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Thursday, August 30, 2012

The Real Problems With U.S. Health Care

With Paul Ryan now on the GOP ticket and the Medicare/health care debate now even more volatile, consider this bit of folly when pondering government’s role in health care. Recently, while on the way to church, I made my typical Sunday morning stop at a local convenience store for my usual concoction comprised of coffee and cappuccino (which costs me only 63 cents). While in line to pay, the customer in front was purchasing several packs of cigarettes.

Being 43, and having not purchased a pack of cigarettes since my teenage years, I curiously scanned the prices displayed on the rack of smokes behind the register. Amazingly (to me), I noticed several brands were nearly $7 a pack. Of course, much of the cost of a pack of cigarettes is due to high taxes along with the Tobacco Masters Settlement Agreement.

Why did U.S. states sue Big Tobacco, and how do states justify the high taxes on tobacco products? Exactly: To “recover” their tobacco-related health care costs. The Medicaid lawsuits filed by the states eventually led to a multi-billion (hundreds of billions!) dollar settlement, which is still being paid out today.

Now we have cities like New York wanting to ban large sodas and buttered popcorn, again in the name of “health care costs.” Why do individual health care issues require a government solution? The answer, of course, is because government has so immersed itself into the health care industry. Isn’t it just like Big Government to decide that it needs to “fix” a problem that it caused in the first place?!

Most of the problems with U.S. health care come down to two issues, and of course, both are the result of Big Government. First of all, almost no one knows what anything really costs. Think about it. What does a routine check-up cost you? Fifty dollars? Twenty-five dollars? Zero? How much is your insurance company billed? What does it cost to have a baby delivered? How much is an x-ray? What is the true cost of your prescriptions? Who knows?!

Don’t feel bad—it’s not just patients who are cost ignorant; the doctors are, as well. Dr. David Belk, MD, notes in “TheTrue Cost of Healthcare” that, “unlike any other business in America, almost all of the financial transactions in healthcare are hidden from the providers as well as the patients. We order tests, procedures and medications to manage our patients, but very few doctors, or other healthcare providers, have any idea how much any of those things cost.”

As an indication of the mystery surrounding health care costs in the U.S., Belk highlights medications. “Anytime you go to a store (say, a grocery store),” Belk notes, “you expect to see all of the products being sold with their prices plainly displayed. When you go to the checkout, that's the price you expect to be charged. You also expect to be able to check the price of the same or a comparable product in competing stores so you can shop around. That's how the free market works.”

Now imagine your trip to the grocery store were more like a trip to the pharmacy. As Belk points out, “Imagine what it would be like if a grocery store never displayed the price of anything. And the price you're charged might be totally different from the price the next customer is charged for the same product. In fact, suppose you couldn't even pick your own groceries. A grocery list would be handed to you by a food expert and you’d be billed based on your particular ‘grocery plan.’ Eggs might cost you $5, the next person $10 and some poor guy who doesn’t have a grocery plan would have to pay $50 for the same carton. Don't even think about shopping around.”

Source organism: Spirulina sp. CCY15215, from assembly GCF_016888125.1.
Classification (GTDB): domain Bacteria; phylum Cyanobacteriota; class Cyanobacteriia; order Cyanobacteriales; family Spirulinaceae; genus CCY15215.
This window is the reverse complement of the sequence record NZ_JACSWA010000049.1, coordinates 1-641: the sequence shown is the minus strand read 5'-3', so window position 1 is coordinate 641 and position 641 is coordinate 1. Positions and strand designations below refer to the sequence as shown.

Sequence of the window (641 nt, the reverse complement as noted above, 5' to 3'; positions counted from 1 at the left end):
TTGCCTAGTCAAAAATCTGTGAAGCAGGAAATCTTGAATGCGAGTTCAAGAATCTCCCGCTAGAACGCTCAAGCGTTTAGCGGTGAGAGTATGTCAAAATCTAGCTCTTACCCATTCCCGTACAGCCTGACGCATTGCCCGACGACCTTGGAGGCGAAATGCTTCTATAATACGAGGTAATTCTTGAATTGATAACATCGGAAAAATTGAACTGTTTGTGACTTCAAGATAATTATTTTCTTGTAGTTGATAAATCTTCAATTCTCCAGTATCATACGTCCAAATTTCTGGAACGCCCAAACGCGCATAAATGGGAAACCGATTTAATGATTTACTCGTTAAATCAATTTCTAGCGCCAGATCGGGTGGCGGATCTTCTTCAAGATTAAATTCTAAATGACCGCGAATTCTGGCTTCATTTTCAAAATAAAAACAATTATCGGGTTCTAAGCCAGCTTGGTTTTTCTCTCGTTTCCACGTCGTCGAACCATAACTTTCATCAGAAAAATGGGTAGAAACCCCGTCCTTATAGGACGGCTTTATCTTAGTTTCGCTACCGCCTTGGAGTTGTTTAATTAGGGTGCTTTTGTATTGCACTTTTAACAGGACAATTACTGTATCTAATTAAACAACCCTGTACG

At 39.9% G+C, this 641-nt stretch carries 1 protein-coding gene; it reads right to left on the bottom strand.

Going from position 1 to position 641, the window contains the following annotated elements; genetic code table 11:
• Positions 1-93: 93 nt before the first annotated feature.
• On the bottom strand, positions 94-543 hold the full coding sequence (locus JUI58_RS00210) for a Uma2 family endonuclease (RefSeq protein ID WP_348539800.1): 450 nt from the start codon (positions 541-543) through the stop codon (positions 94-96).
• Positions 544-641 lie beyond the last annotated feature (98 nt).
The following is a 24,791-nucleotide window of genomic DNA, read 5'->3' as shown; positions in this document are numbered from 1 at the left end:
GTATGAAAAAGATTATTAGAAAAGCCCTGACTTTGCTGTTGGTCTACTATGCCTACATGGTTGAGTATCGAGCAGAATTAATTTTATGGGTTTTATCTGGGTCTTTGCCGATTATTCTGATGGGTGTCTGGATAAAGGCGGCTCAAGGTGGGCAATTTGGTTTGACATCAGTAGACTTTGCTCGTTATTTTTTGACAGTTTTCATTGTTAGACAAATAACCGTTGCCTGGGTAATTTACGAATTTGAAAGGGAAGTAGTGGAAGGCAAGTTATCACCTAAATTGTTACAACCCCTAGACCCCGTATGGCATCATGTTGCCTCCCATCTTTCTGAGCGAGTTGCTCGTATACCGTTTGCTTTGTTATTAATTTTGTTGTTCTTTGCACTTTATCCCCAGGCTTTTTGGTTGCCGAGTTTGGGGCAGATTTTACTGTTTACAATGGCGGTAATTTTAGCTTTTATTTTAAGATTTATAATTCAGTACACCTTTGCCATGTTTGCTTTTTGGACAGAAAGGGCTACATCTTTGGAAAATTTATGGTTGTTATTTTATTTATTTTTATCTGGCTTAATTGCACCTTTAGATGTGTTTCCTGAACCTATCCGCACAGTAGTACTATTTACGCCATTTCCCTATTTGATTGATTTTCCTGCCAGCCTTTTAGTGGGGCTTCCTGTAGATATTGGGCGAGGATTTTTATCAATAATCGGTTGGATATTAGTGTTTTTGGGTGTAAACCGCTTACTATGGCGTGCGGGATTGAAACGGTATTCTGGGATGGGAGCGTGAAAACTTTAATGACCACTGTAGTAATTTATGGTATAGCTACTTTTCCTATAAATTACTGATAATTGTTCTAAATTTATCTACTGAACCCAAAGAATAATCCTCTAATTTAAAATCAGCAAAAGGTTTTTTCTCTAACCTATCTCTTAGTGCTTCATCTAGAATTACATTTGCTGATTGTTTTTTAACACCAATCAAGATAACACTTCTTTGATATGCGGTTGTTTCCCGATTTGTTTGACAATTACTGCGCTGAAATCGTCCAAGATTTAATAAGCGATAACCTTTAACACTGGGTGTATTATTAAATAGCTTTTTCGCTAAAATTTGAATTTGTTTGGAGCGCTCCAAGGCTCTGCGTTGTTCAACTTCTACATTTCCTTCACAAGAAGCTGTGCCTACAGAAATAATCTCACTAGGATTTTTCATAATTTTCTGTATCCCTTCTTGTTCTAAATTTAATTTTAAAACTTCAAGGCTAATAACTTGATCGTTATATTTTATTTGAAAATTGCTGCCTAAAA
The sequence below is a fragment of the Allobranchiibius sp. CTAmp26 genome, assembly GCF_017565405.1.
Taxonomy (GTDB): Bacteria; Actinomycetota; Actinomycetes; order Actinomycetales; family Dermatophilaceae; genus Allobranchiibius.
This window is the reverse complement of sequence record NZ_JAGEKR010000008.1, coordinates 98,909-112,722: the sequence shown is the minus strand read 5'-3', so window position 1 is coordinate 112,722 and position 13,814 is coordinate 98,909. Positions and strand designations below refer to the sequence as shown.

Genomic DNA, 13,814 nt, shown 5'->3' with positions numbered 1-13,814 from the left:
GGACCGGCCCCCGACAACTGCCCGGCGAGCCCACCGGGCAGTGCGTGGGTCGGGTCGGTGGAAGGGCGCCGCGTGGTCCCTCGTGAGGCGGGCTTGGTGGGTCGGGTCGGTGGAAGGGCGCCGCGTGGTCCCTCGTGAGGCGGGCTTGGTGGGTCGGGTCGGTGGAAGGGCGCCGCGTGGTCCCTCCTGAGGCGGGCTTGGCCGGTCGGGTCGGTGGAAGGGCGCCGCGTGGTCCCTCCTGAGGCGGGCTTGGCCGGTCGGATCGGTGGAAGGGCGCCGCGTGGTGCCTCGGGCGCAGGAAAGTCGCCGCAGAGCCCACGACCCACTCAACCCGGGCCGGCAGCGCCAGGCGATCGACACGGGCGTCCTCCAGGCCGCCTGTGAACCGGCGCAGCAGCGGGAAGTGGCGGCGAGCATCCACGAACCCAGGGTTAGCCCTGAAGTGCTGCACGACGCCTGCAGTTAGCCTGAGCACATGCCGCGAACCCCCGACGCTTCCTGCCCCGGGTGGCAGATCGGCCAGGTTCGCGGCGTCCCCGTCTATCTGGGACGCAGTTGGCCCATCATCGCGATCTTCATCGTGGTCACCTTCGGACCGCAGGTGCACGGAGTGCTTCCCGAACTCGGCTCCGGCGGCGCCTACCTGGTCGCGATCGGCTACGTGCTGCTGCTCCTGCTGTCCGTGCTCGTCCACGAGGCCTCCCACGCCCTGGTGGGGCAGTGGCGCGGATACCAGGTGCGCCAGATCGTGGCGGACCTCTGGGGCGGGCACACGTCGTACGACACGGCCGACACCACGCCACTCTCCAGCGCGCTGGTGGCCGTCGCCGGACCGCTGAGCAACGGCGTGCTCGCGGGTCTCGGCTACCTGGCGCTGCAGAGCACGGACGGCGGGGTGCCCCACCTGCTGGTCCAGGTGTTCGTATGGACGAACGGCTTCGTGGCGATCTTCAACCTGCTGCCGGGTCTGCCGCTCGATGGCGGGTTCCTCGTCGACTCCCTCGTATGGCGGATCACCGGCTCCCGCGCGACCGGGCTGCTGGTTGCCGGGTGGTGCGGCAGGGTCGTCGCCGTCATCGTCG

The first issue with health care costs is a result of the second (and Belk’s analogy brings this out): the manner in which we purchase health care differs greatly from how Americans purchase any other item. About 90% of Americans with health insurance (about 87% of all Americans) have it through a Third Party Payer system—provided by their employer or the government. In other words, by-and-large, most Americans do not directly pay for their health care. It is this Third Party Payer system that has made us so ignorant of the true cost of our health care. According to FreedomWorks.org, in 2008 the average visit to the doctor cost $199. However, the patient only paid $28 of this cost. As FreedomWorks notes, “Most of us have simply no idea how much medical procedures or regular check-ups actually cost.”

This is not how we purchase homes, automobiles, gas, groceries, entertainment, or even other forms of insurance. As usual, when our free-markets falter, look no further than our government. In 1960, Americans paid over 55% of their medical care costs out of pocket, while the government covered just over 21% of such costs. According to the National Center for Policy Analysis (NCPA) in 2010, for the health care system as a whole, Americans pay only 12% out of pocket. For hospital care, it is only 3%, while 97% is paid by a third party.

NCPA also notes that, “Prior to the advent of Medicare and Medicaid in 1965, health care spending never exceeded 6 percent of gross domestic product. Today it is 17 percent.” Yet our politicians continue to preach how they intend—through some government action—to “bring down the cost of health care.” Americans, of course, are being duped. What most politicians really mean is that they want to lower the price paid by the patient (voters).

Such politicians never reveal that these lower costs inevitably mean higher taxes (or at least more debt) on a significant portion of Americans. One doesn’t reduce the cost of health care simply by legislating who pays for it. The free markets must be allowed to work in order for health care costs really to decline.

(See this column on American Thinker.)